There is at least as much to praise in the careful preparation of Luigi Cherubini's rarely performed Medea, as in its ultimate performance by the Long Beach Opera. That amounts to a lot on both counts in the U.S. stage premiere of the opera's original version, which opened the 2011 season on January 29. In keeping with the LBO's iconoclastic ways, it was staged in the site-specific space of the former EXPO Furniture Warehouse in north Long Beach.
Cherubini was one of those innovative composers to whom the even greater ones that followed were indebted for his bridges to new stylistic worlds. What made him so compelling in the aftermath of the French Revolution was his choice of emotionally charged scenarios, his muscular treatment of the orchestra, and his dramatic vocal declamations. For all that, we listen to Cherubini today with ears influenced by what others like Beethoven and Weber would make more of later.
An editor's scalpel and some creative license shaped this production, so the term "original" in describing it must be taken with a grain of salt. LBO General Director Andreas Mitisek's Medea has enhanced dramatic flow at the expense of its reflective choruses and other passages cut from the score. Some of that music was strategically rearranged for single voices when deemed important for the narrative. An element of the ancient Euripides play was interpolated as prologue to the opera. Original spoken dialogue was also restored. (A nineteenth century version, in Italian and with recitatives by Franz Lachner, is more familiar in recordings, and it was once a vehicle for soprano Maria Callas.)
The net result of the LBO's rewriting is an opera considerably shorter (an hour and a half vs. three hours) and leaner musically than the original, but with newly gained dramatic thrust. That drama is further advanced in the expressive English translation of Suzan Hanson, who also performed the title role. Mitisek's creative energies are present everywhere else as stage director, set designer and conductor.
The production is built around two contemporary metaphors: 1) marital conflict as a boxing match -- this one on a raised square platform centrally placed in the vast interior of the warehouse like Madison Square Garden, and 2) the excesses of self-indulgent beautiful people in the mold of Lindsay Lohan and Robert Downey Jr., whose fame and fortune too often lead them into dissipation. Neither of these metaphors is new, but both are employed effectively.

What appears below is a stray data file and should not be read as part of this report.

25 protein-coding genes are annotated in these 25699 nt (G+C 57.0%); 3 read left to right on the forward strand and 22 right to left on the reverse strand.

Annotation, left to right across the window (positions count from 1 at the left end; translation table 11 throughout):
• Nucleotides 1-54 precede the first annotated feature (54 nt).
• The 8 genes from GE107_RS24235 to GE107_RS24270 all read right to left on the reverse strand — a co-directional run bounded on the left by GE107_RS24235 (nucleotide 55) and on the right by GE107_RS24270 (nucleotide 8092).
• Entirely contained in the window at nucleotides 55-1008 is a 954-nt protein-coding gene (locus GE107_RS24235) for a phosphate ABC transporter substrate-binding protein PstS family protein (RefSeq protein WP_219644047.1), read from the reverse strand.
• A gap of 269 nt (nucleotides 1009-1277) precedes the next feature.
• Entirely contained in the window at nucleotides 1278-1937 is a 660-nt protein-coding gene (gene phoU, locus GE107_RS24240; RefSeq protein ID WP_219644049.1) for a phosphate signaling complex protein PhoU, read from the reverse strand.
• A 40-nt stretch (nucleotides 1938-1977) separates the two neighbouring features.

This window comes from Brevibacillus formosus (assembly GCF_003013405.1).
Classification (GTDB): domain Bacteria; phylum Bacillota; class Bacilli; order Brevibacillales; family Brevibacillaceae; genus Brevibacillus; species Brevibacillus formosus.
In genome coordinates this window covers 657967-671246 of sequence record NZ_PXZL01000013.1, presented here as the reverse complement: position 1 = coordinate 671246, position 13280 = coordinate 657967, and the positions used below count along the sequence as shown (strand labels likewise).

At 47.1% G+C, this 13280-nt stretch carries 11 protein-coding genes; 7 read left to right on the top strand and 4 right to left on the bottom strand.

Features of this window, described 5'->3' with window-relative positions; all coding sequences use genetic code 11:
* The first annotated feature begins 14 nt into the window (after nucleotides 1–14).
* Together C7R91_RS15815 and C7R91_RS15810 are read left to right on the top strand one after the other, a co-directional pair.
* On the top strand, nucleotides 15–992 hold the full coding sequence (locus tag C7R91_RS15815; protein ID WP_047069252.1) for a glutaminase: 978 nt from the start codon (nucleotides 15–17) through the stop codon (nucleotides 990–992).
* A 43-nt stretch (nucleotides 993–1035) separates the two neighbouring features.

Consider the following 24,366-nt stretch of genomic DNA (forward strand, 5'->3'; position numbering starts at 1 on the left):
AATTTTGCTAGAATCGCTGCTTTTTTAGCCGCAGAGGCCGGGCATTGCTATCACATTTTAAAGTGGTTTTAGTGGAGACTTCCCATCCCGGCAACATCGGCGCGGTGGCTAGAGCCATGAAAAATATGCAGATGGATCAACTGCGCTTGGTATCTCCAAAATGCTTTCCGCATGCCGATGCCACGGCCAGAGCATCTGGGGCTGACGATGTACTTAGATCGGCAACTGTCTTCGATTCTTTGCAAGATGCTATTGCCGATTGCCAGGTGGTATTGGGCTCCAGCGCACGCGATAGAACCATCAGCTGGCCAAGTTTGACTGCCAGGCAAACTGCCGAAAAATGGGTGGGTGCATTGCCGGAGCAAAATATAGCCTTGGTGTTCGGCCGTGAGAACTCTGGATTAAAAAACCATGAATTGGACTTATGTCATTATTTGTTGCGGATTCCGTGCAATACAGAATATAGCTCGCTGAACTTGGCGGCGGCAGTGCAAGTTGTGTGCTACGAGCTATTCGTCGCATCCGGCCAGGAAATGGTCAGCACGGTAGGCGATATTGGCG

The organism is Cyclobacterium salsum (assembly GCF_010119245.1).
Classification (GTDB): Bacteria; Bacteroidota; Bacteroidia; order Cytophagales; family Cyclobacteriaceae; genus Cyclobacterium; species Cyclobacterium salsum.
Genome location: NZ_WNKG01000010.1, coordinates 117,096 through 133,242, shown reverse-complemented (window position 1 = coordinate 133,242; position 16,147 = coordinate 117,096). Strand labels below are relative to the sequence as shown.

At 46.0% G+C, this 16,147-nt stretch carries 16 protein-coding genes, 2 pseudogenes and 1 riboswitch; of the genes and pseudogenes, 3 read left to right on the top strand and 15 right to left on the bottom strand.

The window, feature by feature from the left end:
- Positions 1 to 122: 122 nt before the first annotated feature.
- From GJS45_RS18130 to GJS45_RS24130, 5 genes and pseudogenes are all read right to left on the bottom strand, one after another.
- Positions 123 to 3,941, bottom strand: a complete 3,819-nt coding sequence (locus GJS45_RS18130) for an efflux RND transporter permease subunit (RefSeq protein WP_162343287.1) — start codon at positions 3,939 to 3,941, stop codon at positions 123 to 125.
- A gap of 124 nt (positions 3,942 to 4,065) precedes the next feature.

The action is omnidirectional on the central stage, with actors in anachronistic dress -- some modern, some classic -- facing several directions at once. Lighting is projected up from within the central stage unit itself, carving sharp contrasts on the actors' faces.
Medea's agony is central to the story. She is an ally betrayed, a lover forsaken, a wife scorned, and a mother soon to be bereft of her children. Her prologue tells us that she had secured her husband's career by helping him obtain the Golden Fleece. Yet the heedless man-on-the-make now throws her aside for a nubile cypher, his marriage to whom will secure him another rung on the ladder to political power. Medea is abandoned without remedy or recourse. We see under her large skirt the writhing bodies of her children by Jason, foretelling the outcome of a struggle between protective maternal instinct and a compulsion for revenge. That compulsion will turn into a trail of blood, consuming the whole kingdom.
Vocal and dramatic performances of the seven principals were on a very high level. Hanson's steely but plaint soprano imbued Medea (left) with an intensity that invoked sympathy more than revulsion. Tenor Ryan MacPherson was stentorian as Jason (below), a perfect fusion of heroic bearing and hunky male callousness. Ani Maldjian as Dirce (above) was the spoiled, erotically charged, pill-popping daughter of Roberto Gomez's blustery king, Creon. Peabody Southwell as Medea's attendant Neris nearly stole the show with her melting pledge of loyalty to her mistress, in a duet with a sinewy, entangling bassoon. Ariel Pisturino and Diana Tash, along with Southwell, contributed solid performances as chorus stand-ins. The voices of all filled with ease the amorphous warehouse cavern.